What is a Pareto chart and how is it different from a histogram?

Instead of going directly to the description of a Pareto chart, as some sites do, it is better to start with motivation. The next example is taken from my book:

Suppose there are too many traffic jams in the city and the mayor is determined to eliminate them. Among the reasons of traffic jams there are: lack of parking space in the center of the city, car accidents, absence of car junctions in critical areas, rush hours etc. It makes sense to start dealing with problems that have the highest impact on traffic jams frequency. Such problems (categories) on the histogram should be put first.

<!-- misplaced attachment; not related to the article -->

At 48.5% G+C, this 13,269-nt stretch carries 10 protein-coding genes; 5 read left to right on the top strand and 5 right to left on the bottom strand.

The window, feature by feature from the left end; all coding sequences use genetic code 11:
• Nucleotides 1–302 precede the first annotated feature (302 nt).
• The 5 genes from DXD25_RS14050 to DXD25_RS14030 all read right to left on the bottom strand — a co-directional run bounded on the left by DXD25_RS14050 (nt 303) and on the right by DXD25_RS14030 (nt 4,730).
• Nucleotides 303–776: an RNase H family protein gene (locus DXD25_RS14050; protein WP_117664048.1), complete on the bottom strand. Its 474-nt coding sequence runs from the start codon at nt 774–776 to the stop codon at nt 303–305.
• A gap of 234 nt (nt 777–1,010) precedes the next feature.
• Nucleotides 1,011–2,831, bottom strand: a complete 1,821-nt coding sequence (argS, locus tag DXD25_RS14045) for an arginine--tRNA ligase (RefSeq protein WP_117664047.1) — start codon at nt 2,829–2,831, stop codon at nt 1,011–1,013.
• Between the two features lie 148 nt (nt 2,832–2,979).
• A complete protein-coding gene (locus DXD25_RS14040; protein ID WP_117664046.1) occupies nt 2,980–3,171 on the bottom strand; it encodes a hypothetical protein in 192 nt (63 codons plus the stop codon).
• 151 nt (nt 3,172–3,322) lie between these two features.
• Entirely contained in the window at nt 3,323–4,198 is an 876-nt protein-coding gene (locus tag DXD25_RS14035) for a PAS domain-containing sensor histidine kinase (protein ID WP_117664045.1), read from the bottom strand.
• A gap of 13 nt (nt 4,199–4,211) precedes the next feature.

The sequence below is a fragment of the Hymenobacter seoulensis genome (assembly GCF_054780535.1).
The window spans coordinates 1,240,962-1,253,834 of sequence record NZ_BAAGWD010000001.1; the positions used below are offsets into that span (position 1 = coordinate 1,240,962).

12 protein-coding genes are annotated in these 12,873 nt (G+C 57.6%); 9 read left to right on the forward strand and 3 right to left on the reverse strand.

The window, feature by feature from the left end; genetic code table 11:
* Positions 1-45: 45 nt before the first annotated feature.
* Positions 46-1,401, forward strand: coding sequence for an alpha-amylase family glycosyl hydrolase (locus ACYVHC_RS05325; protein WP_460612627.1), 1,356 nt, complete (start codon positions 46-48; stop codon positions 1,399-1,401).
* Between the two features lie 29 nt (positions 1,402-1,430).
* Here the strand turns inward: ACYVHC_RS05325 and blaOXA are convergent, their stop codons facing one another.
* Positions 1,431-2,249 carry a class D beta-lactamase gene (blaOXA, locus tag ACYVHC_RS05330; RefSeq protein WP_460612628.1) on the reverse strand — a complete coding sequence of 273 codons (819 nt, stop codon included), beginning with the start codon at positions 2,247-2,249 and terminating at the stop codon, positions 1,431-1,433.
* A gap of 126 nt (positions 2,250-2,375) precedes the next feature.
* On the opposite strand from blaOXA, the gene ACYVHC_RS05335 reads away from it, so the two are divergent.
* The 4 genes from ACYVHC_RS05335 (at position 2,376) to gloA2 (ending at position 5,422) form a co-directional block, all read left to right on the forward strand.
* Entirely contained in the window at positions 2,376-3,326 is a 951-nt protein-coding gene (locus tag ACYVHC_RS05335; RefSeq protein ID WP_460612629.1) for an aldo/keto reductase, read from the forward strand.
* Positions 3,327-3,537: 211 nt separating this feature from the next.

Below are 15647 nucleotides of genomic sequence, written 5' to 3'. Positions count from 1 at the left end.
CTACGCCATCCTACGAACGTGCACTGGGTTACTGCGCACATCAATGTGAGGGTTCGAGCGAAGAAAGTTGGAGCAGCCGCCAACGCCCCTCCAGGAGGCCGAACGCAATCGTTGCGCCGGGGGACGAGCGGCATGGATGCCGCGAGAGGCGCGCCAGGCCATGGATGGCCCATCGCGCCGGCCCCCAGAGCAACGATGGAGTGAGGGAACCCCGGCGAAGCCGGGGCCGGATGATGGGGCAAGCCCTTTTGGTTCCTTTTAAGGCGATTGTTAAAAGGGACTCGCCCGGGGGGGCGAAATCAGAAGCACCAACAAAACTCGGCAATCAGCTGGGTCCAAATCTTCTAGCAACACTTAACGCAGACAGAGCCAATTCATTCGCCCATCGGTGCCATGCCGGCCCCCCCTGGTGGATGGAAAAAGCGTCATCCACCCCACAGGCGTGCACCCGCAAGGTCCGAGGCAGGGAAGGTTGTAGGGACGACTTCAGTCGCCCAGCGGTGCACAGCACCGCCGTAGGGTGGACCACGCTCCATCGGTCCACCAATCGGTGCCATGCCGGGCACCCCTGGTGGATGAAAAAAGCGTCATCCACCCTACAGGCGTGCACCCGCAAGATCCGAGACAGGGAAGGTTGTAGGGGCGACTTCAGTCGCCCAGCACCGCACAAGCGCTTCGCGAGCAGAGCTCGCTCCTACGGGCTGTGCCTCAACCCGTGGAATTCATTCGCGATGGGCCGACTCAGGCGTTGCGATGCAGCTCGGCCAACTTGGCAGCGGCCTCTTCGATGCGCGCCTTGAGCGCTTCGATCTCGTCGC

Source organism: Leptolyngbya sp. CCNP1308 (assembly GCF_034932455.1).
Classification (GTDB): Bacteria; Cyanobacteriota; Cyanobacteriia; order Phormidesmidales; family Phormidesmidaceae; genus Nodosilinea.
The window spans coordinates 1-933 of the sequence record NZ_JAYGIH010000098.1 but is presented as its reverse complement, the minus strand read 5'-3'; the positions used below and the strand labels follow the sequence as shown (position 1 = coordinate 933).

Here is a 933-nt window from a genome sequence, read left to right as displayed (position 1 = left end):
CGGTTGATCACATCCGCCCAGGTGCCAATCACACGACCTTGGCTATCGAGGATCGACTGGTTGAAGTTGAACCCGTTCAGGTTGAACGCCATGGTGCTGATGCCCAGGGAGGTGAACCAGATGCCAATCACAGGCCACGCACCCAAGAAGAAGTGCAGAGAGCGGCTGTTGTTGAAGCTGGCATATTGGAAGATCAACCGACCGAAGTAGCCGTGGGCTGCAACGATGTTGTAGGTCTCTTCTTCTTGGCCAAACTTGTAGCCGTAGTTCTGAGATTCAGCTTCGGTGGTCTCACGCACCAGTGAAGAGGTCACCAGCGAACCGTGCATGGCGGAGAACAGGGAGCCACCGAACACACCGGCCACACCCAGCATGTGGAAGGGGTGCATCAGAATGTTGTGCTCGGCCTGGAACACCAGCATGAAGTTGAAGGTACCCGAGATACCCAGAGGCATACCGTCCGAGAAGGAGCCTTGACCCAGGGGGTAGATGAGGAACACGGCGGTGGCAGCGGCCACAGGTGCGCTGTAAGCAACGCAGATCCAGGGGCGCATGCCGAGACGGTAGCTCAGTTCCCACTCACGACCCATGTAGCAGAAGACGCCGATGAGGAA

Now (and if you know what is a histogram) it is easy to understand the definition of a Pareto chart: it is the same as a histogram, except that the observations are put in the order of decreasing frequencies. Recall that on the histogram we put frequencies against values of the variable, so on the Pareto chart we additionally move more frequent observations to the left.

Remember: If your variable is numerical, on the histogram its values will be displayed in a natural (numerical) order. On the Pareto chart the natural order is lost and superseded by the order of frequencies of values.

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